KZN Education Department in hot waterComment on this story
Durban - Just a day away from the start of the school year, the KwaZulu-Natal Education Department is in serious financial trouble with two creditors waiting to auction off its fleet of vehicles to satisfy claims.
The department is in danger of losing its fleet of 708 vehicles if it does not pay claims to Sants, a private higher education institution, which is owed more than R30 million in bursary fees, and a former pupil, Simphiwe Shange, now 26, who was awarded damages of nearly R4m last year.
In two separate court applications, attorneys for Sants and Shange have successfully attached the department’s vehicles which consist mostly of Toyota Hilux, Isuzu and Nissan Hardbody bakkies.
In such cases, where the same items have been attached by more than one creditor, the goods are usually auctioned and the money is shared between the creditors.
Shange’s attorney, Elana Hannington, said on Monday the department had until the end of the month to make full payment or the vehicles would be removed and auctioned.
Sants, a private higher education institution, said the department owed it funds for the tuition of more than 1 000 students.
It said the department had identified 1 154 students who were eligible for bursaries to study teaching through Sants.
The first instalment for the bursary was not paid by this month as required, but the institution allowed the students to complete their first year.
The institution, which offers four-year teaching programmes, said it took the department to court late last year and in November the Pietermaritzburg High Court ruled that the department was responsible for paying the bursaries.
Shange is owed R3.9m after a ruling by Durban High Court Judge Dhaya Pillay last May.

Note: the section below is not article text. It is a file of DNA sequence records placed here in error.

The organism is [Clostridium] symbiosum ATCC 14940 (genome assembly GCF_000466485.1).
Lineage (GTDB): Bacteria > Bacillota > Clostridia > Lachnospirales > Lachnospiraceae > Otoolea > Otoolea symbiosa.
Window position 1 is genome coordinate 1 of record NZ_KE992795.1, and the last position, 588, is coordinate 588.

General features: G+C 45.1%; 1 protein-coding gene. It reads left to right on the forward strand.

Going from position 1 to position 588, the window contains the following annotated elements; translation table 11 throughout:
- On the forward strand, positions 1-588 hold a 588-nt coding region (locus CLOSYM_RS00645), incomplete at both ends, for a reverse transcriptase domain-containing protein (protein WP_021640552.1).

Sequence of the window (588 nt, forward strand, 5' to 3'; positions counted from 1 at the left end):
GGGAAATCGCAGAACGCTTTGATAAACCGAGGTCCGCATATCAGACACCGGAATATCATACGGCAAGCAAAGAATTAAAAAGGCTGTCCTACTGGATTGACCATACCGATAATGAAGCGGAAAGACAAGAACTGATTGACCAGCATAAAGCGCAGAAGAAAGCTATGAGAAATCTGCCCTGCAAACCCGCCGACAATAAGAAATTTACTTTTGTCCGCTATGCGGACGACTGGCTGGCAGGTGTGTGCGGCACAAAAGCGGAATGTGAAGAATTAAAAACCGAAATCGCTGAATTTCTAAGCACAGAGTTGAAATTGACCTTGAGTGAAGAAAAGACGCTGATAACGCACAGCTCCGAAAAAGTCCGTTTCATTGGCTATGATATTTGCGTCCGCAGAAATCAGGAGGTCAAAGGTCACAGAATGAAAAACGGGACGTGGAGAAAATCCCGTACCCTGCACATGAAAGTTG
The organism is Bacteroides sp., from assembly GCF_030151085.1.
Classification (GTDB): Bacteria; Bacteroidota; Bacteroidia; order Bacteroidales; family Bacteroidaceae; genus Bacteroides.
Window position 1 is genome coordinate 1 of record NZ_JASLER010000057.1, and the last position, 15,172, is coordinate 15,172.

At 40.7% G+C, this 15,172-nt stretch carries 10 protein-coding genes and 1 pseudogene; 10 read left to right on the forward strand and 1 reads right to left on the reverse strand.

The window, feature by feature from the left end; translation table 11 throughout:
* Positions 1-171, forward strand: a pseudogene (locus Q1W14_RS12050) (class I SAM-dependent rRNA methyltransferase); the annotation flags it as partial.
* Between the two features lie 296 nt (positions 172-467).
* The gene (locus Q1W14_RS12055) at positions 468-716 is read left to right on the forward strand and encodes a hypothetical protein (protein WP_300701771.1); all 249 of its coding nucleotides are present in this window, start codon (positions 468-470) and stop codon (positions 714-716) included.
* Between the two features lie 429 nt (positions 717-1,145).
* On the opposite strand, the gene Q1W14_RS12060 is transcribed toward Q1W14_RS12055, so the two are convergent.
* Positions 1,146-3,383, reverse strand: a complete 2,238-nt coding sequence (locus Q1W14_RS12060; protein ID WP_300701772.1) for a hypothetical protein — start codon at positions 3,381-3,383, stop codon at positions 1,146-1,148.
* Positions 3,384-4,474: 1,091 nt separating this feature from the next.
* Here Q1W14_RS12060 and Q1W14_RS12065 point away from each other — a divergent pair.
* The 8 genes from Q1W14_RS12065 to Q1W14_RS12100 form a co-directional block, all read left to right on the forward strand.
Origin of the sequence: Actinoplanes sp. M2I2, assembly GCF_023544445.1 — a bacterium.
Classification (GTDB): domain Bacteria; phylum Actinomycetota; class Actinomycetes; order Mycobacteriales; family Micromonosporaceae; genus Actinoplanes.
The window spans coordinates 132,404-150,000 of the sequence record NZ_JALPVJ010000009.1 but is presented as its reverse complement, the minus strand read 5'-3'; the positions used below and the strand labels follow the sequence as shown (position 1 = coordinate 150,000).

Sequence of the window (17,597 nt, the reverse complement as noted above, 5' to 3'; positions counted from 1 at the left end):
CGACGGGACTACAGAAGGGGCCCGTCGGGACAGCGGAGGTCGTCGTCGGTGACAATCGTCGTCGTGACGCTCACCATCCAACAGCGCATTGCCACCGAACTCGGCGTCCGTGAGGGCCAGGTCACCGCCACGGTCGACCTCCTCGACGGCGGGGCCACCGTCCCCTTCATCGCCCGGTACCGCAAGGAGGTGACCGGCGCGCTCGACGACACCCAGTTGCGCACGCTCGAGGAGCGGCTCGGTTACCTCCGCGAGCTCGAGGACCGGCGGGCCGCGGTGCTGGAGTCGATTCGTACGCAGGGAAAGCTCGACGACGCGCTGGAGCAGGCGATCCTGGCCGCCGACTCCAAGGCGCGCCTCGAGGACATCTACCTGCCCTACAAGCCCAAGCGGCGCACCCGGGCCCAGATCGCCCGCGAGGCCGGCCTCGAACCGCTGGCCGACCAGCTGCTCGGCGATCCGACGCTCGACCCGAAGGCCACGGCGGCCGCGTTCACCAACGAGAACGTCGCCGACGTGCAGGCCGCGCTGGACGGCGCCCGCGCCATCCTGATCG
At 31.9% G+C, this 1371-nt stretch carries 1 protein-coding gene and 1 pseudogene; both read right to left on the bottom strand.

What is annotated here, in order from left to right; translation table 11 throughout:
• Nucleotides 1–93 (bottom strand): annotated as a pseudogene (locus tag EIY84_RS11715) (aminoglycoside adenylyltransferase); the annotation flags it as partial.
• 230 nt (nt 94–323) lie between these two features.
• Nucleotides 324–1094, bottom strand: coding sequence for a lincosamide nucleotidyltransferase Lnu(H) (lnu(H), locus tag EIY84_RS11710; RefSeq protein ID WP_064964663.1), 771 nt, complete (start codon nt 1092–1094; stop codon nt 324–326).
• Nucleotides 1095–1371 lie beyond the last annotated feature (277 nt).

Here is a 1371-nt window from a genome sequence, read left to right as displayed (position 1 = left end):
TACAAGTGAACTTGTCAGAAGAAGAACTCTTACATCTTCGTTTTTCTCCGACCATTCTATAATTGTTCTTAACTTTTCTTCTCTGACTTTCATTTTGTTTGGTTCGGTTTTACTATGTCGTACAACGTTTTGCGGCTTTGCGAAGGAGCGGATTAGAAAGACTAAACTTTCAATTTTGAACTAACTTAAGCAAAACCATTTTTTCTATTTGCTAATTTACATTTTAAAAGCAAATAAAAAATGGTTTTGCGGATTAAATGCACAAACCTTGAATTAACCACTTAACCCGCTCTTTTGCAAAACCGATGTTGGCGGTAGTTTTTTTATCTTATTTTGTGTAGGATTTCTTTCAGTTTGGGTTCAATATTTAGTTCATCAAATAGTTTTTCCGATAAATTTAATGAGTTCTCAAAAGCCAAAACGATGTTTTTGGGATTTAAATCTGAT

She ordered the department to pay Shange damages after he was partially blinded in the right eye after being hit by a belt wielded by the school’s deputy principal in 2003, when he was in Grade 9.
The Mercury has seen a copy of the sheriff’s return of service in Shange’s case which states that a department official told the sheriff last December that the payment had been approved by the chief financial officer, but was rejected by department head Nkosinathi Sishi.
Hannington said she had not heard anything “meaningful” from the state attorney’s office about a payment.
Interest on the claim amount was escalating and was about R40 000 a month. She added that the vehicles were worth more than the amount Shange was owed and there would probably be a sale and the funds would be shared between Shange and Sants.
Sants spokesman Kobie van Zyl said the department had not paid any of the students’ fees.
The organisation, which had been unaware of the other attachment of the vehicles, said department officials had advised students to study at other institutions or their bursaries would be withheld.
Van Zyl said the department was deliberately misleading students.
“According to the agreement between the students and the department, their bursaries for Sants have to be renewed every year, as long as they have abided by certain requirements, which they have,” Van Zyl said.
He said changing institutions could present challenges for students and he did not know if students would be able to carry credits over to institutions which did not offer the same programmes.
The department was scheduled to hold a meeting to discuss the issue on Monday.
Education Department spokesman Muzi Mahlambi said: “The department noted the court’s decision in respect to the Sants ruling. We are studying it and will respond in due course.”
The department declined to comment about Shange.